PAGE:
1. William Raiford Pickett  m. Laura Holt
  2. Mary Francis Pickett,  died young
  3. Martha Raiford Pickett  m. Col. Michael Woods
  4. Corinne Albert Pickett m. Edward Brett Randolph
  5. Mary Gindrat Pickett (Twin) m. Rev. Samuel Smith Harris
  6. Eliza Ward Pickett (Twin) m. Edwin Banks
  7. Sarah Julia Pickett m. Robert Carter Randolph
  8. Joseph Alston Pickett, died young
  9. Fannie Dickson Pickett, died young
  10. Albert James Pickett, Jr. m. Eugenia Durden
  11. Alston Harris m. Elizabeth Jackson
  12. John Gindrat Pickett


  1. Woods, M. L.; Personal Reminiscences of Col. Albert James Pickett” in Trans. Alabama Historical Society, vol. iv (1904).
  2. Jackson, C. M. ; A Brief Biog. Sketch of the late Colonel Albert James Pickett (1859)
  3. Riley, B. F.; Makers and Romance of Alabama Biog. (no date)
  4. Owen, T. M.; History of Alabama and Dictionary of Alabama Biog. (1921) Vol. iv.
  5. Owen, T. M.; The South in the Building of a Nation, vol. XII (1909)
  6. “Albert James Pickett – a Sketch” The Alabama Historical Quarterly Vol. 1 no. 1, pp 113 – 115
  7. Pickett Fence vol. I no. 3 July – Sept., p.41
  8. GROVES, JOSEPH ASBURY, The Alstons and Allstons of North and South Carolina; Compiled by JOSEPH ASBURY GROVES, THE FRANKLIN PRINTING AND PUBLISHING COMPANY 1901 Carolyn-D-Golowka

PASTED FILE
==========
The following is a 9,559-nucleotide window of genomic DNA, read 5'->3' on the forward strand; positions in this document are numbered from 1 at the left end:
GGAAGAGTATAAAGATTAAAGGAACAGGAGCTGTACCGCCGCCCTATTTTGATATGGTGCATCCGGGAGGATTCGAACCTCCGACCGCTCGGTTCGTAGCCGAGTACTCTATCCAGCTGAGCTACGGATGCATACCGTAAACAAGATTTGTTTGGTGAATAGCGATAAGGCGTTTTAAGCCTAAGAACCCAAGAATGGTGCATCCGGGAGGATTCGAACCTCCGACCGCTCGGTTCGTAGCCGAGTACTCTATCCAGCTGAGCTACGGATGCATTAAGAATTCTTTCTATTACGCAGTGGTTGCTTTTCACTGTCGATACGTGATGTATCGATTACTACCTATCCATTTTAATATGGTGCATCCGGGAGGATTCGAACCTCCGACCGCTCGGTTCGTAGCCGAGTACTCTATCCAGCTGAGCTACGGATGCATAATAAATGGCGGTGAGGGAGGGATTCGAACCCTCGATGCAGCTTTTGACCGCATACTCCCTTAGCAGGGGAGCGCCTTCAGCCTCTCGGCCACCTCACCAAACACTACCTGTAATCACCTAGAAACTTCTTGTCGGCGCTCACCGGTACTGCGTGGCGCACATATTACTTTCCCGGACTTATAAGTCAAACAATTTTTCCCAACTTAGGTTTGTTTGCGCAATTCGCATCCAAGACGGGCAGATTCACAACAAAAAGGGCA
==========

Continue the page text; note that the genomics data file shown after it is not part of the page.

9. # 57006050 # 62267280 # 6858259 # 33155826

iOwsley, Frank L. Albert J. Pickett; Planter-Historian of the Old South,”Louisiana Studies 8 (summer 1969) 158-84

This biography is included in the book Biographies of Notable and Not-so-Notable  Alabama Pioneers Volume I

Additional genealogical  information can be found in Some Terry Families of Alabama with Biographies, Genealogies, Sources and Notes

Biographies of Notable and Not-so-Notable  Alabama Pioneers Volume I

About Donna R Causey

Donna R. Causey, resident of Alabama, was a teacher in the public school system for twenty years. When she retired, Donna found time to focus on her lifetime passion for historical writing. She developed the websites www.alabamapioneers and All her books can be purchased at and Barnes & Noble. She has authored numerous genealogy books. RIBBON OF LOVE: A Novel Of Colonial America (TAPESTRY OF LOVE) is her first novel in the Tapestry of Love about her family where she uses actual characters, facts, dates and places to create a story about life as it might have happened in colonial Virginia. Faith and Courage: Tapestry of Love (Volume 2) is the second book and the third FreeHearts: A Novel of Colonial America (Book 3 in the Tapestry of Love Series) Discordance: The Cottinghams (Volume 1) is the continuation of the story. . For a complete list of books, visit Donna R Causey

Liked it? Take a second to support Alabama Pioneers on Patreon!